Sometimes that’s very pronounced, and the whole body is involved: face, torso, hands. In other cases, it may be much smaller. ‘Maybe you just shift your gaze to the side, or tilt your head a little bit’, Stec says.
Before she started, she expected that there would be a difference between people: that some did it more than others, or perhaps women would do it more than men. She saw footage that suggested that, but when she watched the videos frame by frame, she found that this was not the case at all. ‘The only thing that matters is whether there is a quotation or not, and what kind of quotation it is.’
Changing your voice
People ‘act’ more when they quote fictively – like when they tell a story about an ad with a coffee cup saying ‘drink me’ or when they ‘quote’ an animal – than they do with regular quotations, like ‘John came up to me and said, ‘It’s a beautiful day’’. Also, when quoting a dialogue, the role shifting goes back and forth: the storyteller will change his own role only minimally, whereas the ‘other’ gets a lot of drama attached: people will use their whole body, making themselves bigger or smaller, changing their voice and or their posture to actually impersonate the person they’re quoting. ‘We even use gestures to help us solve a difficult problem, like a math problem or thinking through a difficult line of reasoning. You will do things with your hands to help you through it’, says Stec.
It’s all really beautiful to watch, she argues. Research done by her colleagues has been focused on the hands, but when you look closely, there is much more going on. Not gesturing even seems impossible. ‘Good luck trying that’, she says with a smile.
One of Stec’s favourite experiments is one with two people sitting in a room and being asked to sit on their hands. ‘What you see is that they start pointing with the nose and the head or the shoulder. Some people use their feet. People get very creative. They have to express something, somehow.’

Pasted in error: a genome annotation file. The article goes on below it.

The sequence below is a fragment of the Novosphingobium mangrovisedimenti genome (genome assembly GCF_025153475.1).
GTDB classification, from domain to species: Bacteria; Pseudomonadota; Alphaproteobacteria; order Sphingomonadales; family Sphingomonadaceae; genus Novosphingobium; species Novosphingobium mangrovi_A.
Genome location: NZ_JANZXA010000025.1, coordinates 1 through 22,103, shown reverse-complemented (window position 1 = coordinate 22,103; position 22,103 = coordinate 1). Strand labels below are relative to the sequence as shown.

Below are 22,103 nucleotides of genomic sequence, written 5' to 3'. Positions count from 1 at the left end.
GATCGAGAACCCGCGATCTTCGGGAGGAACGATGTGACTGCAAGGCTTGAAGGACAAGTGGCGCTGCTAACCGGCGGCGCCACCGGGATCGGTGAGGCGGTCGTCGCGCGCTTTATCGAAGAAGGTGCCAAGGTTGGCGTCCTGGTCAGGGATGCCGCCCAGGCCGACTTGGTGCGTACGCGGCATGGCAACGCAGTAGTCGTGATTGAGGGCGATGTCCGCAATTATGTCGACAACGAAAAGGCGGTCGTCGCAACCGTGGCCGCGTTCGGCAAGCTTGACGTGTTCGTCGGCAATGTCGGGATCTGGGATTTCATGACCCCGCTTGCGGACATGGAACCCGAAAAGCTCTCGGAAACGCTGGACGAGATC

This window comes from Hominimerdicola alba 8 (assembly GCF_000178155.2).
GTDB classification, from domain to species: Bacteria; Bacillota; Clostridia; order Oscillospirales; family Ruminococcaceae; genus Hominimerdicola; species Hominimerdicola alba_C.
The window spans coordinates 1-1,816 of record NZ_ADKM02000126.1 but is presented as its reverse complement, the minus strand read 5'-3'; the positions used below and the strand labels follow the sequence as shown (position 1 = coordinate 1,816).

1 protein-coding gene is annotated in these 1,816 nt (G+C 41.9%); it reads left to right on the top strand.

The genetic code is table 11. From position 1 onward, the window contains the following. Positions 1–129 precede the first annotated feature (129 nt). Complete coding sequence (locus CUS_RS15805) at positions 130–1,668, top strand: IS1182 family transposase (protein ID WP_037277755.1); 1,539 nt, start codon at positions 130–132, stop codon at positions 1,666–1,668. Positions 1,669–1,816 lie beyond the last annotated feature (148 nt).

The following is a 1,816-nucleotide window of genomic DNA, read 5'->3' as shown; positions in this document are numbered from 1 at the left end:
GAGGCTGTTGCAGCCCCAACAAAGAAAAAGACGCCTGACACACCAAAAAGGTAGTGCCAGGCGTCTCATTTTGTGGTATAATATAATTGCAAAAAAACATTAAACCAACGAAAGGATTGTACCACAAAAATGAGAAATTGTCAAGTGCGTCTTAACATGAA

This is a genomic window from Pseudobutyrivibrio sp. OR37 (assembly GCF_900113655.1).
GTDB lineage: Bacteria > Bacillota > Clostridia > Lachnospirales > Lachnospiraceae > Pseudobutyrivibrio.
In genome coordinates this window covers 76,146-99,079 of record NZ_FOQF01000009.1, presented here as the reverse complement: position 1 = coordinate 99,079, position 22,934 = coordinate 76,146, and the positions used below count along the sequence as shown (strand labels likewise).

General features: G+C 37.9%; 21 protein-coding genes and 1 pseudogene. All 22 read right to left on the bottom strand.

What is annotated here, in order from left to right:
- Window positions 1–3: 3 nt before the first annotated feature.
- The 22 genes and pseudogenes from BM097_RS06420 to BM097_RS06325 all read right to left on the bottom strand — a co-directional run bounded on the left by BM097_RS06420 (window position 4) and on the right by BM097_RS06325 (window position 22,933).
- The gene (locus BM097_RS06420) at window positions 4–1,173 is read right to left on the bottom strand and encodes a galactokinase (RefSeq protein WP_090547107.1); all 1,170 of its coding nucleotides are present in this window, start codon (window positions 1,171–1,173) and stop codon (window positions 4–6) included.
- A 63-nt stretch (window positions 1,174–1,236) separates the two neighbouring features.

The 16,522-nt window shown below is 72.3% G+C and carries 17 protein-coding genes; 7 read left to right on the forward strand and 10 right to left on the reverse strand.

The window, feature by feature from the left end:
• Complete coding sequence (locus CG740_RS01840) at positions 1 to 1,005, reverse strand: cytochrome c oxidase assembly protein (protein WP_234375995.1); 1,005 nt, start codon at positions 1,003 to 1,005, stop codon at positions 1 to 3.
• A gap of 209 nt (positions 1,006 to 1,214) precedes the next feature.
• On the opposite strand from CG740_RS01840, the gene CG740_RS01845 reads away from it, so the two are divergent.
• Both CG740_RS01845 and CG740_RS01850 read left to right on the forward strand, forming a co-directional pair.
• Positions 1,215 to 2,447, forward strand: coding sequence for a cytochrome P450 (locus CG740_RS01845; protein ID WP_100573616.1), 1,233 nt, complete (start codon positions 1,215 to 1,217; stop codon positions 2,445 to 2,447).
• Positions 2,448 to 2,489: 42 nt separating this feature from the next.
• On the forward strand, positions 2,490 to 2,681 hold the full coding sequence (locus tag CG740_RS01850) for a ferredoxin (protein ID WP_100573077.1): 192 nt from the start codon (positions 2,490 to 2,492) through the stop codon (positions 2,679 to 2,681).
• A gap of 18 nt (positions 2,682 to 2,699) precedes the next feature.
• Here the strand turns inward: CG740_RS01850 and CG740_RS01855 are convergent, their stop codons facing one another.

Primates gesture too
Body language might even be a form of communication that’s more deeply embedded in humans than speech. When gestures and speech mismatch, like when you say, ‘go right’ yet you point left, it’s usually the gesture that gets it right. Some researchers believe that language evolved from gesturing. ‘Primates gesture in ways similar to humans and are able to slowly learn some sign language, but their vocal cords are not developed enough to talk.’
Yet we’re not taught anything about it in school, unless you are taking acting classes. That’s a shame, since gesturing and body language add an extra layer to communication that can be very helpful in some cases. People who have suffered brain trauma and have aphasia often have trouble uttering words. Stec saw video material that clearly showed how they use the body as a supplement and the person they were communicating with really catching on to the extra information the gestures gave them.
‘You can use it for different ways of public speaking, too’, Stec says. ‘Just like Ted talks. The more narrative the story gets, the more possibilities there are to use the body.’
Look like other people
Not being aware of your body language can work against you, too. It’s something you might see when a politician is interviewed and feels he’s in a hostile situation. ‘They lean over, sometimes even touch the interviewer, trying to dominate the space. They are in somebody else’s space all the time. To me, that feels very uncomfortable’, Stec says.
Training body language for performers, storytellers and politicians might help them avoid that. A friend of Stec’s already does that with politicians who are in social democratic parties, a view she happens to agree with. ‘She teaches them to use the body and gestures to be a more effective communicator. When you see the before and after videos, then they gesture very differently and they look like other people.’
There’s still too much we don’t know, Stec says. Spoken language has handbooks, grammar and fixed sets of rules. For body language, there’s no such thing. ‘We watch videos and we learn, but there are so many possibilities and so much we don’t know yet. The kind of precision of spoken language, the way words, sentences, sounds and ideas relate, is just not there yet.’
The research that has been done up until now has focused on what people do. Adding research to what people perceive might be the next step. Stec thinks we can get there. ‘Once you get that precision, I can imagine teaching this kind of thing in school.’